All job seekers should be aware of how important it is to have a good LinkedIn profile. This will help maximize their chances of finding a new job. However, as a professional social networking platform, lines may be blurry on what is acceptable online behaviour and what is considered unacceptable. Here are some of the common mistakes to avoid on LinkedIn. it comes to our online
Your LinkedIn headline summary is the first thing people see on your profile – use it wisely. Job seekers will often make the mistake of putting things like “seeking new opportunities” or “unemployed” on their headline. This may seem to be an obvious way of attracting attention, but no employer or recruiter is going on LinkedIn looking for unemployed people. They search by role/title, and key skills and if this is not covered in your headline or summary you won’t show up for opportunities that you possibly qualify for. Your headline should grab the attention and concisely highlight what you do and what you are good at.
Settling scores or venting online
It may seem like a great idea to go to LinkedIn and have your voice heard on issues that are getting under your skin. You may feel compelled to comment on political events, something that happened to you or how you were treated by a prospective employer or a recruiter. Just remember smearing people or companies online usually comes across as negative and creates an impression about you and your conflict management skills that may not come across well. This can be a huge turn off for potential employers as they are only interested in hiring or doing business with mature professionals that know how to resolve matters amicably.
Treating LinkedIn as a Dating Site
It is a very sad fact that some people (mainly men) believe that LinkedIn is a great place to reach out and connect with potential romantic partners (I’m being polite). It may be that you are looking for a partner who has an established career who will not be a financial burden, someone who will complement the life you are building for yourself. Tempting as it is to browse for potential partners online, please don’t. Most people are on LinkedIn for the right reasons such as seeking career or business-related connections, they are not looking for a date. If you do try and connect for something other than professional reasons, your behaviour could end up being reported and your profile being deactivated.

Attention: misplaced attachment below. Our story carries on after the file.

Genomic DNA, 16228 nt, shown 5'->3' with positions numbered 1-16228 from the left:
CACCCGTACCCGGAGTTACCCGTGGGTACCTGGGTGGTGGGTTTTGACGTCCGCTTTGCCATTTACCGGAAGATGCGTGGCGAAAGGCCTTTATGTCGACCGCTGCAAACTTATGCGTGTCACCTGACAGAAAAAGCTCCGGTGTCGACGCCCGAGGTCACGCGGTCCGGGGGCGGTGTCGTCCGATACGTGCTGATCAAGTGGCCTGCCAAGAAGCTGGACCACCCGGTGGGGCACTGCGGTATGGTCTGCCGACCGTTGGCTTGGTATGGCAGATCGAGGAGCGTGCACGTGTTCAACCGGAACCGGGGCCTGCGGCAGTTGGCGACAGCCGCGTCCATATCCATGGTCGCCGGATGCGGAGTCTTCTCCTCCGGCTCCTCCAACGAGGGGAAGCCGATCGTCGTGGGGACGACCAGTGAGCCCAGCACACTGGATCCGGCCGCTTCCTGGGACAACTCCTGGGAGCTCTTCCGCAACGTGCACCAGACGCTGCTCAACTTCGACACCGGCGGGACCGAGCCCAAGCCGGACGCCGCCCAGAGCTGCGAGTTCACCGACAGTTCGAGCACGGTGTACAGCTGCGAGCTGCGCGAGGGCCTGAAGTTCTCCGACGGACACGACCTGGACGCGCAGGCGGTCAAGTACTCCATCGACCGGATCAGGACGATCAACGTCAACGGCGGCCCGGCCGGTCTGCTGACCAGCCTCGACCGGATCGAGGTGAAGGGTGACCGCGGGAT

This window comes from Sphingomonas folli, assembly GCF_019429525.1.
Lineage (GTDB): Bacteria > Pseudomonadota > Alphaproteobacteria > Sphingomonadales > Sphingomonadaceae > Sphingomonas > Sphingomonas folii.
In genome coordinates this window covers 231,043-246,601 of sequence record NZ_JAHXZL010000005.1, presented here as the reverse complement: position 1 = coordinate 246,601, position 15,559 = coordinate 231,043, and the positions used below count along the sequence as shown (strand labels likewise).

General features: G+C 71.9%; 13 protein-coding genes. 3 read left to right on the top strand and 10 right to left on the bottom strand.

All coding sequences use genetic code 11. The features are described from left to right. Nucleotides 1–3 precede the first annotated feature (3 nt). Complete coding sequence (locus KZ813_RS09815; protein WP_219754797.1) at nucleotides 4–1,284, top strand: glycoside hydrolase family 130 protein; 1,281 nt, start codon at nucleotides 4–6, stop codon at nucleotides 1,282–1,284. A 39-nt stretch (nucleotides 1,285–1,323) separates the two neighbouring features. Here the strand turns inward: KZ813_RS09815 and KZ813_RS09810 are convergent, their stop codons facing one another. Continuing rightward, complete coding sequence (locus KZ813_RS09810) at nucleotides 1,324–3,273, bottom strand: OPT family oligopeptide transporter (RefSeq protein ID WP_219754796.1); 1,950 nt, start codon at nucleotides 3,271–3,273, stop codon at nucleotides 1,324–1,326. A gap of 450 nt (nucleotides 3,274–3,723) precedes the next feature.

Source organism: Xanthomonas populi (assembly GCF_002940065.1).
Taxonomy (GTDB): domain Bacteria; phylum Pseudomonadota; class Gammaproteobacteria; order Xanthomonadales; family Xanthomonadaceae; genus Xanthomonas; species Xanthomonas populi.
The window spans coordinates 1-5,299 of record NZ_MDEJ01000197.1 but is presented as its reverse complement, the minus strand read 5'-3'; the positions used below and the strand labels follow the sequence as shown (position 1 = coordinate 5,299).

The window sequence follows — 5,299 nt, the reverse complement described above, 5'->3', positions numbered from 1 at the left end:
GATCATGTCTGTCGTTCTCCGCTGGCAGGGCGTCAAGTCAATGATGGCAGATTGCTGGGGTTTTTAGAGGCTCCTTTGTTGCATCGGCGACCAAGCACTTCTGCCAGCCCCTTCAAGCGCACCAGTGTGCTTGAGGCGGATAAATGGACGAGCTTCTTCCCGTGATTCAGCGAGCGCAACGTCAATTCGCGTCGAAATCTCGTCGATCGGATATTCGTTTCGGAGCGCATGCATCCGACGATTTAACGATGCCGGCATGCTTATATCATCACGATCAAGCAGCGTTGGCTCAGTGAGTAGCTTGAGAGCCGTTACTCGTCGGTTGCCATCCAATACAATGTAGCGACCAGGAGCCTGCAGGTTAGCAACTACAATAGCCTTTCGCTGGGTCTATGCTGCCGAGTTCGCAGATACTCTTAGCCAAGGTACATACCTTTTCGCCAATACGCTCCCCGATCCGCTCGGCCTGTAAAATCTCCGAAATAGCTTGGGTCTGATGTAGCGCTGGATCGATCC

Bad or inappropriate profile pictures
If you understand the purpose of a profile picture you will opt for a professional headshot. It’s amazing how many people post photos that don’t present them as professionals. You don’t have to get a photographer to take a picture of you, but make sure you take one that presents you in a good light. Photos of you at a wedding or a party or on the beach just don’t present the right impression. Likewise, avoid group photos or ones where you are in the distance. We live in an age where most communication is digital, and you meet people online that you may not necessarily meet in person. People generally respond better when interacting with a person they can put a face to. Another picture mistake is an overly sexy picture, please keep it decent, think of LinkedIn as a huge digital boardroom.
LinkedIn is a wonderful platform full of endless networking opportunities. If used wisely can help advance your career and open doors for you.